🇷🇺 Seeking a Swap:The Wall Street Journalspotlights Russia’s efforts to repatriate Vadim Krasikov, who has been imprisoned since a 2021 murder conviction for carrying out the assassination of a Chechen leader in Germany, including the possibility of swapping Krasikov for journalist Evan Gershkovich.
🧑🎤 Ch-Check It Out: Officials in New York City held a ceremony co-naming the corner of the Lower East Side’s Rivington and Ludlow streets “Beastie Boys Square.”
🎭 Blooming Off Broadway: The New York Timesinterviews Rachel Bloom ahead of the Off Broadway opening of her play “Death, Let Me Do My Show.”
🎶 Remembering Amy: The Financial Timeslooks at the lasting impact of Amy Winehouse’s music to mark what would have been the late singer’s 40th birthday.
👮 Fighting the Flyers: Officials in San Diego are crafting a local ordinance criminalizing the distribution of antisemitic flyers, following a series of incidents in which the leaflets have been posted in the community.
🏫 Campus Beat: A new Ipsos survey found that a majority of Jewish American college students — 57% — have experienced or witnessed antisemitism on campus; 5% of non-Jewish students said they’d experienced or witnessed antisemitism.
🇬🇧 London Calling: U.K. Foreign Minister James Cleverley is traveling to Israel this week and will meet with Israeli Prime Minister Benjamin Netanyahu, Palestinian Prime Minister Mohammed Shtayyeh and Israeli Foreign Minister Eli Cohen, among others.
🔨 Going, Going, Gone: A centuries-old Jewish prayer book sold at auction for £71,250, well above the £5,000-£10,000 it was expected to fetch.
👨 Bachar Beat: The Jerusalem Postinterviewed political strategist-turned-Israel’s consul general in Los Angeles, Israel Bachar.
🪧 Protest PR: Blue and White Future, an Israeli nonprofit coordinating mass protests around the country, has retained Washington-based consultancy Trident DMG for a three-month contract worth $75,000.
🛬 Ground Game: An Israeli delegation traveled to Saudi Arabia for a UNESCO conference, the first time an official Israeli delegation has made a public trip to the Gulf nation.
🎙️ Podcast Playback: Former Mideast envoy Jason Greenblatt weighs in on the changing dynamics in the Gulf.
✍️ Inking It: The U.S. and Bahrain are expected to sign an agreement bolstering U.S. security assurances to Manama when Bahraini Crown Prince and Prime Minister Salman bin Hamad Al Khalifa travels to Washington this week.
⚠️ Mossad Warning: Mossad chief David Barnea cautioned Iran against further efforts to attack Israelis abroad, warning that Israel will strike “in the heart of Tehran” to find those responsible for more than two dozen plots against Jewish and Israeli targets.
👬 Unlikely Friendship: The Associated Press spotlights the friendship between a U.S. Navy veteran and an Iranian activist who were imprisoned in Iran’s Mashhad prison.
🙏 Birthday Wish: The family of Swedish diplomat Johan Floderus, who was arrested in Iran last year, is pleading for his release on his 33rd birthday.
🇺🇸🇮🇷 In the Works: A prisoner exchange between the U.S. and Iran could take place as soon as next week, once Iranian funds that had been frozen in South Korea are transferred to Qatar.
🌐 Biden Strategy: In The Wall Street Journal, Jonathan Spyer considers the Biden administration’s efforts to engage with Iran as its proxy Hezbollah steps up its threats against Israel and the U.S.
🚑 Infighting: At least four Palestinians were killed in clashes at the Ein el-Hilweh camp in Lebanon amid clashes between Fatah and Islamic militants.
😎 Cool Creativity: The heat wave in Dubai is causing residents to come up with new and creative ways to keep cool amid the sweltering temperatures.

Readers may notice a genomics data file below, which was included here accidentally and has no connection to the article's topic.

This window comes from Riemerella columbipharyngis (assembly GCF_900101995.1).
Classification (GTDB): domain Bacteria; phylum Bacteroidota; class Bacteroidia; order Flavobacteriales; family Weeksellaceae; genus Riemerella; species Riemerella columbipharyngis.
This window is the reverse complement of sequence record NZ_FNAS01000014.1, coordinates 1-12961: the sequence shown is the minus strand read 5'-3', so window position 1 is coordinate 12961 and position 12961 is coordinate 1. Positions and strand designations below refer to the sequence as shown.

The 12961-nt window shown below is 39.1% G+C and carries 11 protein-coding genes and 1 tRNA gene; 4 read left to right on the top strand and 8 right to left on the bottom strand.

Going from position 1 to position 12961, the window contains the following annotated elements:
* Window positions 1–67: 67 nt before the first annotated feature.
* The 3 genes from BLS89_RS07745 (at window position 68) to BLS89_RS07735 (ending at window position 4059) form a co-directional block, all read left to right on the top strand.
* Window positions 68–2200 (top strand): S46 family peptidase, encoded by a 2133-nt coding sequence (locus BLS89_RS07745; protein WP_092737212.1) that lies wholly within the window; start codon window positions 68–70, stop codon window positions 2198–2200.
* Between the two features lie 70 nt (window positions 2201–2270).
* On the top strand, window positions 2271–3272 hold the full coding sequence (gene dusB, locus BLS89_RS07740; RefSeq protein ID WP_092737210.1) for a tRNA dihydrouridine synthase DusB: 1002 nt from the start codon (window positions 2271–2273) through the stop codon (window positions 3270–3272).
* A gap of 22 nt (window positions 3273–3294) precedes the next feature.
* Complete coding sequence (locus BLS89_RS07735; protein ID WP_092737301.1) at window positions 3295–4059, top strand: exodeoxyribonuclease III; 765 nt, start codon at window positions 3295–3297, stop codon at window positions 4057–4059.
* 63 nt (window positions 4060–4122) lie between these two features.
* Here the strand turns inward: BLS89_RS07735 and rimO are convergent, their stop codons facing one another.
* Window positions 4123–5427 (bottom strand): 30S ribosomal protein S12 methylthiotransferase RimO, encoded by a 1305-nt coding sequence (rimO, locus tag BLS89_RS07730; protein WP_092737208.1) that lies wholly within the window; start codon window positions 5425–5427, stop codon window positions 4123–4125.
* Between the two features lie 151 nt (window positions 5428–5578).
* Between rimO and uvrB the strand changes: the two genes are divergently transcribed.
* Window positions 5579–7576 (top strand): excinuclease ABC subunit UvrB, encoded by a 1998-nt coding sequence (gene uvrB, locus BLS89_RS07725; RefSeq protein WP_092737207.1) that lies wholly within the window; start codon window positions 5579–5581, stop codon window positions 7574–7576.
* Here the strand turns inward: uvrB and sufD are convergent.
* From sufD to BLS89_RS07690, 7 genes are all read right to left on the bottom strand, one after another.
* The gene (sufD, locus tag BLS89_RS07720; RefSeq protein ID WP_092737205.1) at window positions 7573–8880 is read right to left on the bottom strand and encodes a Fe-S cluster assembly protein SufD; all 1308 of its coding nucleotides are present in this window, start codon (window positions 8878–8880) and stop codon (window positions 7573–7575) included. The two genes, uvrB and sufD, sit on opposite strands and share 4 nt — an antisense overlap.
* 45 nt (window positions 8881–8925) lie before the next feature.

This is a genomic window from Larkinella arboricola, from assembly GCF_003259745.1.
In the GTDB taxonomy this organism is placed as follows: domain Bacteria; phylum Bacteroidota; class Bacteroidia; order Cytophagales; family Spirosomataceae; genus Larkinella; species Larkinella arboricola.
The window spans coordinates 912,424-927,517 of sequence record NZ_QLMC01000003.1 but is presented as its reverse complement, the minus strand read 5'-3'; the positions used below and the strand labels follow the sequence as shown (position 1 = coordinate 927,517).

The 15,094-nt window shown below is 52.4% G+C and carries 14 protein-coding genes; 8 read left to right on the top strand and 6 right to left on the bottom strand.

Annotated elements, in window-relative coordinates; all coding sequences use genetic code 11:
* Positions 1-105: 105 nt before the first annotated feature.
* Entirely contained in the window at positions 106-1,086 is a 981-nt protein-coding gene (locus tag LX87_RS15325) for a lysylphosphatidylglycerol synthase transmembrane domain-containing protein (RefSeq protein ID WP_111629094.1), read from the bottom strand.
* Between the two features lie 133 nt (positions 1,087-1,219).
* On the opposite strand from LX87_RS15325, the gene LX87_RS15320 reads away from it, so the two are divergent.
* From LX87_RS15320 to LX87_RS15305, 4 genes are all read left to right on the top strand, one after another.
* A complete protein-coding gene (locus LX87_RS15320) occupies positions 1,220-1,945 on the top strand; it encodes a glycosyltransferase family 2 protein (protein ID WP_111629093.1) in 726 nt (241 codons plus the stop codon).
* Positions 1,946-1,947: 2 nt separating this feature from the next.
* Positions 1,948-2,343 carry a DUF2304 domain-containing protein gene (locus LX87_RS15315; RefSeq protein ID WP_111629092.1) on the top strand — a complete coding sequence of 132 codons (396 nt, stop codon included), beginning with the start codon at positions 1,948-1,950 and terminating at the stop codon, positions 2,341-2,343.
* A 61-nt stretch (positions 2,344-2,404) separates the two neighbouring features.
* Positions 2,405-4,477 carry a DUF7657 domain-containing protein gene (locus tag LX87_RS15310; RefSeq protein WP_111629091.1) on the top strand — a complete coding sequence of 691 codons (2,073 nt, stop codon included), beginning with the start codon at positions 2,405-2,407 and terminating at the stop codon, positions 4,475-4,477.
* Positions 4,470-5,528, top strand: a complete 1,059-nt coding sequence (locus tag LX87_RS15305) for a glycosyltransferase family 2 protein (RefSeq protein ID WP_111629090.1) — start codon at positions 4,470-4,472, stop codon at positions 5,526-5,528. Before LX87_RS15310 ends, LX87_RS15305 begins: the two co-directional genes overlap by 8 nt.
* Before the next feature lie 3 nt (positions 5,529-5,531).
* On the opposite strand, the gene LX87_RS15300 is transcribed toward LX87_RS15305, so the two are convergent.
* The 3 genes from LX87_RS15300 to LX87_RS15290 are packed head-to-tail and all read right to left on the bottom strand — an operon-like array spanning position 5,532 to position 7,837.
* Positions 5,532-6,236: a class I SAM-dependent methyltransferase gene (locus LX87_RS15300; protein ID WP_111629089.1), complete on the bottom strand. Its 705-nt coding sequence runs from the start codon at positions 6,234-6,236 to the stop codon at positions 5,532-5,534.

Pic of the Day
Western Wall Heritage Foundation staff remove thousands of prayer notes from the Kotel in Jerusalem on Sunday, as is done every year ahead of Rosh Hashanah. The removal is carried out according to halachic instructions and using gloves and disposable wooden tools, with the goal of making space for new notes from visitors to the holy site. More than 20,000 notes from 100 countries were sent from abroad to the Western Wall over the past half year, according to the foundation.
CEO of the Foundation for Defense of Democracies, Mark Dubowitz turns 55…
Lyricist and songwriter, together with his late wife he won four Emmys, three Oscars and two Grammys, Alan Bergman turns 98… Wisconsin resident, Janis Gershon Kohlenberg… French physicist who was awarded the 2012 Nobel Prize for Physics, Serge Haroche turns 79… 7-foot basketball center who played for the Bulls and Hawks in the NBA, David L. “Dave” Newmark turns 77… Senior U.S. District Court judge for the Southern District of Ohio based in Cincinnati, Judge Susan J. Dlott turns 74… Pediatric nephrologist, Dr. Jonathan Heiliczer… Member of the New Jersey General Assembly, he is the first Orthodox Jew to serve in the New Jersey Legislature, Gary Schaer turns 72… Television producer and executive producer, Jon Meyersohn… Global real estate advisor at ONE Sotheby’s International Realty, Rosy Lofer… Owner of the NFL’s Carolina Panthers, he is also the founder and president of Appaloosa Management, David Tepper turns 66… Director of sales and marketing at Hillcrest Royale Senior Living in Thousand Oaks, Calif., Marian Rubinstein… Pennsylvania Commonwealth Court judge, Ellen Ceisler turns 66… Co-founder of the U.K. hedge fund Brevan Howard Asset Management, he is a former director of the Conservative Friends of Israel, Alan Howard turns 60… London-based CEO and founding partner of Stanhope Capital, Daniel Pinto turns 57… Israeli journalist, political commentator and investigative reporter, Raviv Drucker turns 53… CEO of NYC’s 92nd Street Y, Seth William Pinsky… Executive director at JP Morgan Chase, Daniel E. Berger… Former member of the Illinois Legislature, now the CEO of NYC’s Chevra Hatzalah Volunteer Ambulance Service, Yehiel Mark Kalish turns 48… Arbi Tatevosian… Artificial intelligence researcher and writer on decision theory and ethics, Eliezer S. Yudkowsky turns 44… Jessica Sebella Setless Spiegel… Writer and leader of the Altneu synagogue on Manhattan’s Upper East Side, Avital Chizhik-Goldschmidt… Director of partnerships at Masa Israel Journey, Gali Gordon… Udi Ben Zeev…